Three juvenile suspects were in custody after they allegedly stole two police cruisers and led authorities on chases that both ended with crashes in South Los Angeles. Photo via OnScene.TV.

The arrests of three teen members of the Los Angeles Police Department’s cadet program accused of stealing three police cruisers and leading authorities on two chases has led to the suspension of cadet posts at its 77th Street and Pacific divisions.

The suspension will remain in effect pending the “findings of the ongoing investigations,” the LAPD said.

The LAPD also ordered commanding officers at 77th Street and Pacific divisions to providing “one-on-one counseling” to each cadet assigned there to impress upon them the seriousness of the recent cruiser thefts and the importance of the “ethical standards and integrity” needed to remain in the program.

All LAPD divisions were ordered to conduct inventories of police vehicles and equipment to ensure the prevention of unauthorized use of police equipment.

Chief Charlie Beck last week ordered a thorough review of the cadet program, saying the cadets may have been impersonating police officers when they had the vehicles at their disposal.

After the crashes involving two police cruisers Wednesday night, a third LAPD vehicle that may have been stolen by the suspects was found parked on a street, Beck said.

Police spotted two of the stolen vehicles about 9:35 p.m. Wednesday in the 400 block of East 61st Street, between San Pedro Street and Avalon Boulevard, Officer Tony Im said.

The two vehicles were being driven in tandem when they were spotted by officers, prompting the chases.

It wasn’t immediately clear how the third suspect was involved in the incident, but Beck said the three suspects — one female and two males — worked together in the caper.

Investigators believe the cadets used their knowledge of the LAPD’s computer inventory system to check the vehicles out under the name of a sergeant who was on vacation, Beck said.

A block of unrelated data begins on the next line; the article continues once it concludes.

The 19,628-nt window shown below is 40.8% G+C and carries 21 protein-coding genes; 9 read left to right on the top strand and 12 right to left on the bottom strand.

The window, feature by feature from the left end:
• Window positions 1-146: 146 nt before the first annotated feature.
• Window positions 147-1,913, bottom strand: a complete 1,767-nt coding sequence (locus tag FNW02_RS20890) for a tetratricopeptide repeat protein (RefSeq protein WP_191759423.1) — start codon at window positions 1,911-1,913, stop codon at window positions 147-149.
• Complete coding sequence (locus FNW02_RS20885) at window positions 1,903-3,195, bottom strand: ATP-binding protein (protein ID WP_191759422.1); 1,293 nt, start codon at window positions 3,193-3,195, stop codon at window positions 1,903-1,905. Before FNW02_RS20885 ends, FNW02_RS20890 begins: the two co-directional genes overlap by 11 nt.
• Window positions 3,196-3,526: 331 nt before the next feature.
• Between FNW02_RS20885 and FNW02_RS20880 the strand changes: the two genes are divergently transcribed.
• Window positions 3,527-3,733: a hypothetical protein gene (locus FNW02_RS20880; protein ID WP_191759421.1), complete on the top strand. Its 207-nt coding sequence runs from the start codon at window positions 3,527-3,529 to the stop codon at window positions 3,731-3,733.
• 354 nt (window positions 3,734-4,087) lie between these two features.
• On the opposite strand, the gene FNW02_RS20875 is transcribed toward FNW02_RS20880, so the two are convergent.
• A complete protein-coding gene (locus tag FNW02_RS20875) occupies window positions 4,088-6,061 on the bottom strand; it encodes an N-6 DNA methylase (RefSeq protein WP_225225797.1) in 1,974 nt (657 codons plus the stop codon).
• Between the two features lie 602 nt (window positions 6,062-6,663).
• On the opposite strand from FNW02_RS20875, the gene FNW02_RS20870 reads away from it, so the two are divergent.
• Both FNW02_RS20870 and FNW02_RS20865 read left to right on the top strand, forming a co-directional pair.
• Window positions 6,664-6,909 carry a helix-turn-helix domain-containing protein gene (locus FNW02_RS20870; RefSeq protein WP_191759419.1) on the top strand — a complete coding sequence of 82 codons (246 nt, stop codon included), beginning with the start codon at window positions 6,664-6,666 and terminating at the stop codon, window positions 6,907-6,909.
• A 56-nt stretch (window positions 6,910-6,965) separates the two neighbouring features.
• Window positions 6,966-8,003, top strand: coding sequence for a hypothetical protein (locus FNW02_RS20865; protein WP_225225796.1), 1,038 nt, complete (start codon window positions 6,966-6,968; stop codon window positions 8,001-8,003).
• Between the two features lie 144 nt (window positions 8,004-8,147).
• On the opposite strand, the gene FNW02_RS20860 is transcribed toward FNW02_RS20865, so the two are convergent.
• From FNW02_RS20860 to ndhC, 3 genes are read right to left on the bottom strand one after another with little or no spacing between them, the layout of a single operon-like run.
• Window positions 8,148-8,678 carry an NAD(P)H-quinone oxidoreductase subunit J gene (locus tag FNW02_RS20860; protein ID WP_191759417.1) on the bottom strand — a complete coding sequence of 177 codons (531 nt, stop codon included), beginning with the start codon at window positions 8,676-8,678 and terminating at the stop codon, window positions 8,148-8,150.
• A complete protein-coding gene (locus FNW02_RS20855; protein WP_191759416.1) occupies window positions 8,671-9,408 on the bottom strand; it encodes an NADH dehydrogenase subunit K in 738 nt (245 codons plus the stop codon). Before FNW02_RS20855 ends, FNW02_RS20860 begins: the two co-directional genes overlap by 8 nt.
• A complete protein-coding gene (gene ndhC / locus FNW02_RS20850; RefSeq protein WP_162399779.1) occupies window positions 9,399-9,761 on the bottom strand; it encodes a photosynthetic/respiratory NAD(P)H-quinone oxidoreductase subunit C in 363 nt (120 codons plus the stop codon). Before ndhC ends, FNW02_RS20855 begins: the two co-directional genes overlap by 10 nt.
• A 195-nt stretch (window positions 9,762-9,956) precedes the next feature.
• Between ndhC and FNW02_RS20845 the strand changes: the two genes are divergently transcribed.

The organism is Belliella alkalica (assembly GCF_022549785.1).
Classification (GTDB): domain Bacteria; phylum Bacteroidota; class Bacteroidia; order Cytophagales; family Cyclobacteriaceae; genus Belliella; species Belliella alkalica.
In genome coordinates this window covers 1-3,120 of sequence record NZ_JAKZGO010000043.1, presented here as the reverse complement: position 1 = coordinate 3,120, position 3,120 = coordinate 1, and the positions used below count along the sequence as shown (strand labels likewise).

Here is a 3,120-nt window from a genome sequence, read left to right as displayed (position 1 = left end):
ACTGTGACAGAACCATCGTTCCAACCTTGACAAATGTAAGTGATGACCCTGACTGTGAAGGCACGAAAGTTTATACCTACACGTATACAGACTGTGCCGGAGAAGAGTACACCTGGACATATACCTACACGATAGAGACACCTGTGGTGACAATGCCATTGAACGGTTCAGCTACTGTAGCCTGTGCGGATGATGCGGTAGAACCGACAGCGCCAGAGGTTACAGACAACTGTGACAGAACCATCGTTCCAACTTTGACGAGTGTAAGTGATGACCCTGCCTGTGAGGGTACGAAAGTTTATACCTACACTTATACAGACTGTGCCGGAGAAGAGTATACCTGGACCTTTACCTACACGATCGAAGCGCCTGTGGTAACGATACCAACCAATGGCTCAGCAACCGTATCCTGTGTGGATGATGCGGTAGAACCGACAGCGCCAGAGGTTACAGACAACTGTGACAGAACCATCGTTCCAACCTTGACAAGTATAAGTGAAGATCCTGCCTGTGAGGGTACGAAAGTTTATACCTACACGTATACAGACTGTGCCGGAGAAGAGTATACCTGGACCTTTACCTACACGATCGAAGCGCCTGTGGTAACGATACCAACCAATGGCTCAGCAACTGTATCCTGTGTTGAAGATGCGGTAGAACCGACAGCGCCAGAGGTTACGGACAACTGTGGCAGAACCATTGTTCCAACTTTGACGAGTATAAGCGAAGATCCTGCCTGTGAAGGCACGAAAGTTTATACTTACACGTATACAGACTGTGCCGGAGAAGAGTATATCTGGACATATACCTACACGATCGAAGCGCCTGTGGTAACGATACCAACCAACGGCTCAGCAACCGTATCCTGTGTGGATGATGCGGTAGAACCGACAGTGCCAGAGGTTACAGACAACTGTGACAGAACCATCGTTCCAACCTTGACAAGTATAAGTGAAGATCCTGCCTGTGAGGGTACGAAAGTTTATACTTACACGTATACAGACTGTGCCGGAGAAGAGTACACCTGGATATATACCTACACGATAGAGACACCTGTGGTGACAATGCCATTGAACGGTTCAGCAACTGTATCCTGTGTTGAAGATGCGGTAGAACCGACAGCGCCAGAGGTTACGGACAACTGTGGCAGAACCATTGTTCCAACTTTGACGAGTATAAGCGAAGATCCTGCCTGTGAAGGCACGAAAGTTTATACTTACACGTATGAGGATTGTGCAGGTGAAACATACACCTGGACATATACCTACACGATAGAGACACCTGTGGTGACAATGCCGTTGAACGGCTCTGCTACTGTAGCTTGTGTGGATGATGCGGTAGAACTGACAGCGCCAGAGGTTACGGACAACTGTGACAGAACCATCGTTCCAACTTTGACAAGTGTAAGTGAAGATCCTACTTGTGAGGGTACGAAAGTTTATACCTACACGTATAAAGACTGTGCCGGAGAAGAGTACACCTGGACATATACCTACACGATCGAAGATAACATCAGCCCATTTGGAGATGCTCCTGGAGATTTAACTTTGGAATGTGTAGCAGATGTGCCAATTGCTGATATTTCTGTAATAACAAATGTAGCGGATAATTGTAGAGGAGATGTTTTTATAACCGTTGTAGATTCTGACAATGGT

The chief said he “was not sure” how long the cars had been missing, but one of them may have been gone for two weeks.

The LAPD has more than 1,800 black-and-white squad vehicles but all are not used daily.

The suspects’ familiarity with the computer system enabled them to conceal the thefts, Beck said.

All of the vehicles were taken from 77th Division Station in South Los Angeles, and the vehicle that was discovered parked on a street was around the corner from the station, Beck said.

Beck also said the suspects were in possession of some LAPD equipment, including radios and a bullet-proof vest, although no firearms are believed to be missing.

“We believe they may have been impersonating officers, and we want the public’s help,” Beck said last week at news conference.

The missing vehicles were discovered by a supervisor who was doing equipment inventory Wednesday, and police were able to identify a female cadet on video putting gasoline into one of them, Beck said.

An officer crashed into a civilian vehicle near the intersection of Gage Avenue and Broadway during the chase, police said. There were no reports of any serious injuries involved in that crash.

Beck said the cadet program has more than 2,300 active participants.

“I’m very proud of our cadet program and I don’t want the actions of these three individuals to reflect negatively on the other 2,300,” Beck said.

—City News Service

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